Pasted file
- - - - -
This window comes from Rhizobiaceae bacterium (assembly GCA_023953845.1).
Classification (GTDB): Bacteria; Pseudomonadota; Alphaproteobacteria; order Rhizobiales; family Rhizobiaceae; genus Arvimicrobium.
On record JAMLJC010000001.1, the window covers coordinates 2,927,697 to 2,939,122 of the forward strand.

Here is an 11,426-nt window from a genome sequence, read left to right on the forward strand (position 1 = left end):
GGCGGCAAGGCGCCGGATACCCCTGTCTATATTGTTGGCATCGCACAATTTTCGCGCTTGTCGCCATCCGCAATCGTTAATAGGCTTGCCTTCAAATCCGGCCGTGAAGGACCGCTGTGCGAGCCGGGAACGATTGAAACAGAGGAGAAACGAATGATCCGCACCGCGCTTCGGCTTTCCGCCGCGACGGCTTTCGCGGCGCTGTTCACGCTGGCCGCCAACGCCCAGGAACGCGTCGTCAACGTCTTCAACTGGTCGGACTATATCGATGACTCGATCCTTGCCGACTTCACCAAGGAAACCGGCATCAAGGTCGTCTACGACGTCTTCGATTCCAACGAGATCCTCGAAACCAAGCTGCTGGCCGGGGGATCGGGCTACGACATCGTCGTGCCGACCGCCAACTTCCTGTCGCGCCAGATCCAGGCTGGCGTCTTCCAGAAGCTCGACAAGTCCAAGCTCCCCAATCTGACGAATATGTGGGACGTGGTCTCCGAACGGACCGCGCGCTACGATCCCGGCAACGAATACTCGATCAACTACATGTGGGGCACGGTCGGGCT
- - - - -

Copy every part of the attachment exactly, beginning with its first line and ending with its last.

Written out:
This window comes from Rhizobiaceae bacterium (assembly GCA_023953845.1).
Classification (GTDB): Bacteria; Pseudomonadota; Alphaproteobacteria; order Rhizobiales; family Rhizobiaceae; genus Arvimicrobium.
On record JAMLJC010000001.1, the window covers coordinates 2,927,697 to 2,939,122 of the forward strand.

Here is an 11,426-nt window from a genome sequence, read left to right on the forward strand (position 1 = left end):
GGCGGCAAGGCGCCGGATACCCCTGTCTATATTGTTGGCATCGCACAATTTTCGCGCTTGTCGCCATCCGCAATCGTTAATAGGCTTGCCTTCAAATCCGGCCGTGAAGGACCGCTGTGCGAGCCGGGAACGATTGAAACAGAGGAGAAACGAATGATCCGCACCGCGCTTCGGCTTTCCGCCGCGACGGCTTTCGCGGCGCTGTTCACGCTGGCCGCCAACGCCCAGGAACGCGTCGTCAACGTCTTCAACTGGTCGGACTATATCGATGACTCGATCCTTGCCGACTTCACCAAGGAAACCGGCATCAAGGTCGTCTACGACGTCTTCGATTCCAACGAGATCCTCGAAACCAAGCTGCTGGCCGGGGGATCGGGCTACGACATCGTCGTGCCGACCGCCAACTTCCTGTCGCGCCAGATCCAGGCTGGCGTCTTCCAGAAGCTCGACAAGTCCAAGCTCCCCAATCTGACGAATATGTGGGACGTGGTCTCCGAACGGACCGCGCGCTACGATCCCGGCAACGAATACTCGATCAACTACATGTGGGGCACGGTCGGGCT